Many Christians have for their life verse Proverbs 3:5-6:

    “Trust in the LORD with all your heart, and lean not on your own understanding; in all your ways acknowledge Him, and He shall direct your paths.”

If you haven’t already done so this morning, I encourage you to read all of Proverbs 3, which is the proverb for the day. In its totality this is a very powerful chapter and particularly the succeeding verse of the passage above.

    “Do not be wise in your own eyes; fear the LORD and depart from evil.” (Proverbs 3:7)

Fifteen simple words if followed would simplify people’s lives in ways they cannot even imagine.

The first half Solomon warns against conceit, which is an exaggerated opinion of oneself. The Bible is filled with verses that speak out against conceit, but I particularly like what Paul wrote to the Galatian church:

    “For if anyone thinks himself to be something, when he is nothing, he deceives himself.” (Galatians 6:3)

If I envision myself to have anything good outside of the grace of God I am a fool; I am deceiving myself. This type of behavior is destructive:

    “Do not be overly righteous, nor be overly wise: why should you destroy yourself?” (Ecclesiastes 7:16)

The second part of Proverbs 3:7 has a two-part warning; fear God and shun evil. Fearing God is often misunderstood to mean I am afraid of God. That is not what Solomon is saying here; he is telling us to have reverence for God. Now part of reverence is to be fearful of the consequences of violating God’s law; I do not want to underplay that. However, if we truly love our Heavenly Father, similar to how we love our earthly fathers, then we will not disobey Him out of a desire to be pleasing to Him. This has been required of us from the beginning:

    “And now, Israel, what does the LORD your God require of you, but to fear the LORD your God, to walk in all His ways and to love Him, to serve the LORD your God with all your heart and with all your soul, and to keep the commandments of the LORD and His statutes which I command you today for your good?” (Deuteronomy 10:12-13)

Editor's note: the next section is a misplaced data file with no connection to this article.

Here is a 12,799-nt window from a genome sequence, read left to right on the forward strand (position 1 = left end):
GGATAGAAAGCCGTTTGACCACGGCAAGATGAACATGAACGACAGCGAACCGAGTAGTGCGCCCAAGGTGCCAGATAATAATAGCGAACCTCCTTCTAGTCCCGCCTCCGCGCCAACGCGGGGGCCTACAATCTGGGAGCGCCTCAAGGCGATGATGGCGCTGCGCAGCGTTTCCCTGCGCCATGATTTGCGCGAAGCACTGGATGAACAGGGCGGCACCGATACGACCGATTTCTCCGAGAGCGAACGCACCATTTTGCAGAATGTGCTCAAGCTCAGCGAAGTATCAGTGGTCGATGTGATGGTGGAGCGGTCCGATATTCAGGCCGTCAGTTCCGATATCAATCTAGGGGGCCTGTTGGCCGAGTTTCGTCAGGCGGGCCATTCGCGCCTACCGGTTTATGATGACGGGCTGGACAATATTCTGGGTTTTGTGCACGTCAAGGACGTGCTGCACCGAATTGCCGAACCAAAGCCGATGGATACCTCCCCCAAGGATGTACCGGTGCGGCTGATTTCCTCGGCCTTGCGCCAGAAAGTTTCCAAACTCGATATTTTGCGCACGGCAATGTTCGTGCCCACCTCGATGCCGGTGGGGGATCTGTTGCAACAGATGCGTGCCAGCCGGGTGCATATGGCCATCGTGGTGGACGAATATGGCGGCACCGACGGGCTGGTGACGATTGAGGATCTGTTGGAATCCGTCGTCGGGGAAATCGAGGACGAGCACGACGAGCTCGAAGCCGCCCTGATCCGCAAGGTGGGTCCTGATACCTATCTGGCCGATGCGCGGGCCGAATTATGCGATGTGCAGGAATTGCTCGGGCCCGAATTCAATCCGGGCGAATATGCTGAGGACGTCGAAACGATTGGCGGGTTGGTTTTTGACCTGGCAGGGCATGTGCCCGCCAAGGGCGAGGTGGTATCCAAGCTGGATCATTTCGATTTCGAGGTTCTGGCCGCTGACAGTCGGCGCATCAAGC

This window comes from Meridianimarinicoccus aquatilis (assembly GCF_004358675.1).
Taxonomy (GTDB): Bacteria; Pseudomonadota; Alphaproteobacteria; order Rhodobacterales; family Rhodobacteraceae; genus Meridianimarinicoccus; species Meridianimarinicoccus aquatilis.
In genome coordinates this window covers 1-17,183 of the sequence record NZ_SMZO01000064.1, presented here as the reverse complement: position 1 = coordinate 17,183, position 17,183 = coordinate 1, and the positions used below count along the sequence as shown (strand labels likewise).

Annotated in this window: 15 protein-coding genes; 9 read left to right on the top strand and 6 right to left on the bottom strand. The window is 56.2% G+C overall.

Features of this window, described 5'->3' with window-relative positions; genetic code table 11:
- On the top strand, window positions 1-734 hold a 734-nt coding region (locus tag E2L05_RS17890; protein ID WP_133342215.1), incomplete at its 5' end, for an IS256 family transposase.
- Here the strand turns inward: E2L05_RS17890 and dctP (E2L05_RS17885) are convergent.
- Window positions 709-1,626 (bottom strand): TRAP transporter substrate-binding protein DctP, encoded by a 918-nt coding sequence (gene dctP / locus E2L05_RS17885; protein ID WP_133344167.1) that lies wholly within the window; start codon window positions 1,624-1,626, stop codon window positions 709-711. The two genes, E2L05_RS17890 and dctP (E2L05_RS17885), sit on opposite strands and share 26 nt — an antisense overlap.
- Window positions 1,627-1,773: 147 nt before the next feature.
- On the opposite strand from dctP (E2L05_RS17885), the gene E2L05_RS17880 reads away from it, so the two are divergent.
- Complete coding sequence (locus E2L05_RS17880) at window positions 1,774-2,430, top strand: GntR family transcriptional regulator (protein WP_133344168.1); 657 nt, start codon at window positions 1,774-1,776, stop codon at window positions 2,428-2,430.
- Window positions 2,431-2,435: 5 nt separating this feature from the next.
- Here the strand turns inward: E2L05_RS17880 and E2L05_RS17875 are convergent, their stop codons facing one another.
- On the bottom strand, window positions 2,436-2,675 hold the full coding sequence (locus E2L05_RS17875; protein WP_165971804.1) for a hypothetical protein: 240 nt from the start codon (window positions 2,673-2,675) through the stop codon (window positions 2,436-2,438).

The second part of this warning is with what I want to end this morning: shunning evil.

I cannot tell you all the times I have tried to justify evil behavior or ask what I should do when the Word clearly teaches us how to deal with sin. Remember this one?

    “If we say that we have no sin, we deceive ourselves, and the truth is not in us. If we confess our sins, He is faithful and just to forgive us our sins and to cleanse us from all unrighteousness. If we say that we have not sinned, we make Him a liar, and His word is not in us.” (1 John 1:8-10)

It may just be me, but I don’t think that passage requires a theology degree to figure out what it is saying. Sin must be confessed; and if we try to pretend we haven’t sinned or convolute what sin is, then we are deceivers. And worse than that, we make Jesus out to be a liar and His Living Word is not living inside of us.

That, my dear brothers and sisters, is a bad place to be. I know; I’ve visited that hellish pit too many times.

Do you have unconfessed sin?

Are you walking around today trying to justify some sinful behavior, coming up with twenty reasons why “I think the Lord would understand” about your sin?

Don’t be a fool.

Confess your sin because we have a Savior who is faithful and just to forgive us our sin. Isn’t that wonderful news?

Oh but wait, it gets better!

He, our wonderful Jesus, will cleanse us from all, that is ALL, unrighteousness.

If that won’t make you depart from evil, then I don’t know what will.

In Christ
Ps. 37:4

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    Copyright © 2010 David Jeffers


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